In Room D-1 on the sixth floor of Ben Taub hospital, a group of Baylor College of Medicine residents were emphatically buzzing.
With only a week before the annual American College of Physicians’ Doctor’s Dilemma on April 28, Drs. Nathan Spezia-Lindner, Ali El-Halwagi and Firas Bahdi needed to develop a solid team strategy.
Doctor’s Dilemma is a Jeopardy-style medical competition where doctors from across the country compete in five categories with questions ranging from 100-500 points.
In true Alex Trebek fashion, former team captain Dr. Christian Inchaustegui Castro read each question before the teams were allowed to buzz and a 15-second timer would start. Dr. Max Shannon, a fellow resident, was the team’s competition for the night.
After each question was answered correctly, Inchaustegui described the condition thoroughly; the strategy helps them compete better, but it also reinforces their medical training to be better doctors.
Spezia-Lindner, El-Halwagi and Bahdi took first place at the Texas American College of Physicians competition last fall, which qualified them for the national Doctor’s Dilemma. The Chicago competition will be in-person for the first time since 2019. Over three days, 50 teams will compete for a spot in finals, which will be on April 30.
In 2021, the team placed second at the Southern Society of General Internal Medicine (SGIM) competition and fifth in the virtual national competition. Each year, there’s an effort to recruit new residents to Baylor’s Medical Jeopardy team by having in-person and virtual practice sessions.
“We want to ensure we continue to have these teams each year because we’re currently third years, and we’ll be finishing residency soon,” Bahdi said. “We remember being interns ourselves, and it’s always good to attract good incoming residents to pick this up. It’s a fun experience, and it’s a good way to gather socially with the rest of the residents.”
As a first-year resident, Spezia-Lindner wanted to see how his fresh medical knowledge stacked up against that of third-year residents. After his first practice session, the now-team captain knew he had found the sport for him.
Pre-pandemic, practice sessions were always right after residents signed out for the day. If there was no pressing need to get home, many would go to the conference room and have a friendly fact-filled competition. It’s a good way for busy medical professionals to make friends too, Spezia-Lindner said.
When everyone was forced to stop socializing in 2020, team member Dr. Syed Ali developed a way to practice virtually by using an app. Ali would design the questions and many residents logged on to play.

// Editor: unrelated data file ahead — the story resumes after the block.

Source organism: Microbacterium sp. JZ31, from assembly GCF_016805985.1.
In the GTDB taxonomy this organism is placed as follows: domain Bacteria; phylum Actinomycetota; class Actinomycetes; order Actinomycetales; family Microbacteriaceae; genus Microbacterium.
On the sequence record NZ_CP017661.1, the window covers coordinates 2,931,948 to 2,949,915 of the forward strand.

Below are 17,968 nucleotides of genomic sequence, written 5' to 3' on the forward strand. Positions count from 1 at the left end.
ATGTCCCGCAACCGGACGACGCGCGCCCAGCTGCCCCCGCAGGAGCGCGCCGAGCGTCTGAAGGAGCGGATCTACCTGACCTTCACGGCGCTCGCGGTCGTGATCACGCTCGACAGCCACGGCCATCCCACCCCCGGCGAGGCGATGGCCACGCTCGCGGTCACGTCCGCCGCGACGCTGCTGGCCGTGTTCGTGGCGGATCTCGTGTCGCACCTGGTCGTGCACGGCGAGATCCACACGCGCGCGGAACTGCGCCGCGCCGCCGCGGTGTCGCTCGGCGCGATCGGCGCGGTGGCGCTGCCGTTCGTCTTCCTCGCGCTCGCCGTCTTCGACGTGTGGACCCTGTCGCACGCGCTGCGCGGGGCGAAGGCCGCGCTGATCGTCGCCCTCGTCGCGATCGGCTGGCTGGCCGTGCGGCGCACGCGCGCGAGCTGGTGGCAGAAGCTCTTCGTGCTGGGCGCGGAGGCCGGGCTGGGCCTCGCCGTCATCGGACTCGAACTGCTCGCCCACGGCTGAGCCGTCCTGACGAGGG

“It was just a lot of fun and it brought people back together like it was supposed to,” Ali said.
Now that it’s safer to socialize in person again, practice sessions are held every two months. All Baylor residents are invited, and one or two senior team members come up with difficult questions for the Jeopardy board. The categories can be traditional, like cardiology, or have a theme like alliteration.
“It’s not open book; you’re responsible for answering off the top of your head,” Spezia-Lindner said. “It’s a collaborative effort so you do get to discuss what you think the answer is with your team before presenting an answer. It is extremely like academic decathlon.”
Since the residents have played together for close to three years, they know their individual strengths and weaknesses and split up topics accordingly. That includes who the best speller is because spelling does matter, Ali said.
“It’s been very nice to grow with these three other gentlemen over the last few years,” El-Halwagi said.
As humbly as possible, the Baylor team said it has few rivals in Texas. But it is excited to meet doctors from other teaching institutions and hospitals at nationals.
When the team competition was held virtually last year, the ACP was able to open the Doctor’s Dilemma to medical professionals from across the world. Baylor went up against doctors from Japan, Sri Lanka and India, including a team from Delhi that operated like an encyclopedia of medical knowledge.
“Three words into the question, they would buzz in and give some textbook answer about some condition named after some person none of us had ever heard of,” Spezia-Lindner said. “They will forever live in infamy as the team that wiped the floor with us. No matter how well you think you do something, there’s someone else out there that does it much, much better than you.”
By Julie Garcia